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Korean J Anesthesiol > Volume 42(5); 2002 > Article
Korean Journal of Anesthesiology 2002;42(5):677-684.
DOI: https://doi.org/10.4097/kjae.2002.42.5.677   
Effect of Spinal Adrenergic and Cholinergic Antagonists for Antinociception of Intrathecal Gabapentin.
Myung Ha Yoon, Sung Su Chung, Hyeong Seok Kim
1Department of Anesthesiology and Pain Medicine, Chonnam National University, Gwangju, Korea. mhyoon@chonnam.ac.kr
2Department of Medical School, College of Dentistry, Chonnam National University, Gwangju, Korea.
3Department of Research Institute of Medical Science, Chonnam National University, Gwangju, Korea.
Abstract
BACKGROUND
Intrathecal gabapentin is effective on nociceptive states evoked by tissue injury. In addition, gabapentin interacts synergistically with clonidine at the spinal level, suggesting that a mechanism of gabapentin may be related to spinal adrenoceptors. However, it has not been established whether this drug is associated with cholinergic receptors. The aim of this study was to examine the role of spinal adrenergic and cholinergic receptors on the antinociceptive action of intrathecal gabapentin.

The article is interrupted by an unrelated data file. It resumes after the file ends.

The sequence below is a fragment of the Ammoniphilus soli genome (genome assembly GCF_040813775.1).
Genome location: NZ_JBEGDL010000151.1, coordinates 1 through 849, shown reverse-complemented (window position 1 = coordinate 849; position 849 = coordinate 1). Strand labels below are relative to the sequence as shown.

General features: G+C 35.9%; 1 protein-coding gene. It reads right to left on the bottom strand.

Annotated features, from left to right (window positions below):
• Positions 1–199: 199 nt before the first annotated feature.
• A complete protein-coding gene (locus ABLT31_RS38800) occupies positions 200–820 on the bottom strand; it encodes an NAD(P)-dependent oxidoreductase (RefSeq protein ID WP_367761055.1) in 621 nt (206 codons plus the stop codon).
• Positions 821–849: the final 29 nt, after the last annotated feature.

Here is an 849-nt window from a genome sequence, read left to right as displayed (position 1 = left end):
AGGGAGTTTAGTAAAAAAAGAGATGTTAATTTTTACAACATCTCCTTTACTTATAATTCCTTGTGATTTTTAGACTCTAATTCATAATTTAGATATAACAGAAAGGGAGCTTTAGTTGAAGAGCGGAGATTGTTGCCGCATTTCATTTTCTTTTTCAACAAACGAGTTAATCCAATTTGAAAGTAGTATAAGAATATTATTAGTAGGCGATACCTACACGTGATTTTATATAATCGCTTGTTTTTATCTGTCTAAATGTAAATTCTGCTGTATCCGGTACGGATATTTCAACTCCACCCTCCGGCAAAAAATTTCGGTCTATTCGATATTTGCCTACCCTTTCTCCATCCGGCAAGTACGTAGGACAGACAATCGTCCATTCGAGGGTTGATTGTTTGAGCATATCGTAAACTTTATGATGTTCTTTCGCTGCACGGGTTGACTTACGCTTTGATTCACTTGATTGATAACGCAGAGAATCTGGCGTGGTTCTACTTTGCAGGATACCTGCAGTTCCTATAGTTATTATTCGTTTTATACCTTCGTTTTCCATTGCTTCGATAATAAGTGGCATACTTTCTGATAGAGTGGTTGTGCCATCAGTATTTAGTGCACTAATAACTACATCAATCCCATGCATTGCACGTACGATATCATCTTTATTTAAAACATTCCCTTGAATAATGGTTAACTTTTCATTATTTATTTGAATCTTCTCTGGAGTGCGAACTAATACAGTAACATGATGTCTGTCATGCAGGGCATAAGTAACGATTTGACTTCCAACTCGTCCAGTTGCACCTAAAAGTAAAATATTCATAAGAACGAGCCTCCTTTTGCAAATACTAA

METHODS
Rats were implanted with lumbar intrathecal catheters. For a nociceptive test, 50nl of 5% formalin solution was injected into the hindpaw. The effect of intrathecal gabapentin, administered 10 min before the formalin injection, was assessed. Next, antagonistic effects of intrathecal prazosin, yohimbine, atropine and mecamylamine for the action of intrathecal gabapentin were evaluated.
RESULTS
Formalin injection caused a biphasic incidence of flinching of the injected paw. Intrathecal gabapentin produced a dose-dependent suppression of only the phase 2 flinching response in the formalin test. Intrathecal atropine, but not prazosin, yohimbine nor mecamylamine, reversed the antinociception of intrathecal gabapentin.
CONCLUSIONS
The antinociceptive effect of intrathecal gabapentin on facilitated states may be mediated through the muscarinic receptor but by neither the nicotinic receptor nor the adrenergic receptor at the spinal level.
Key Words: Adrenergic receptor; cholinergic receptor; gabapentin; nociception; spinal cord
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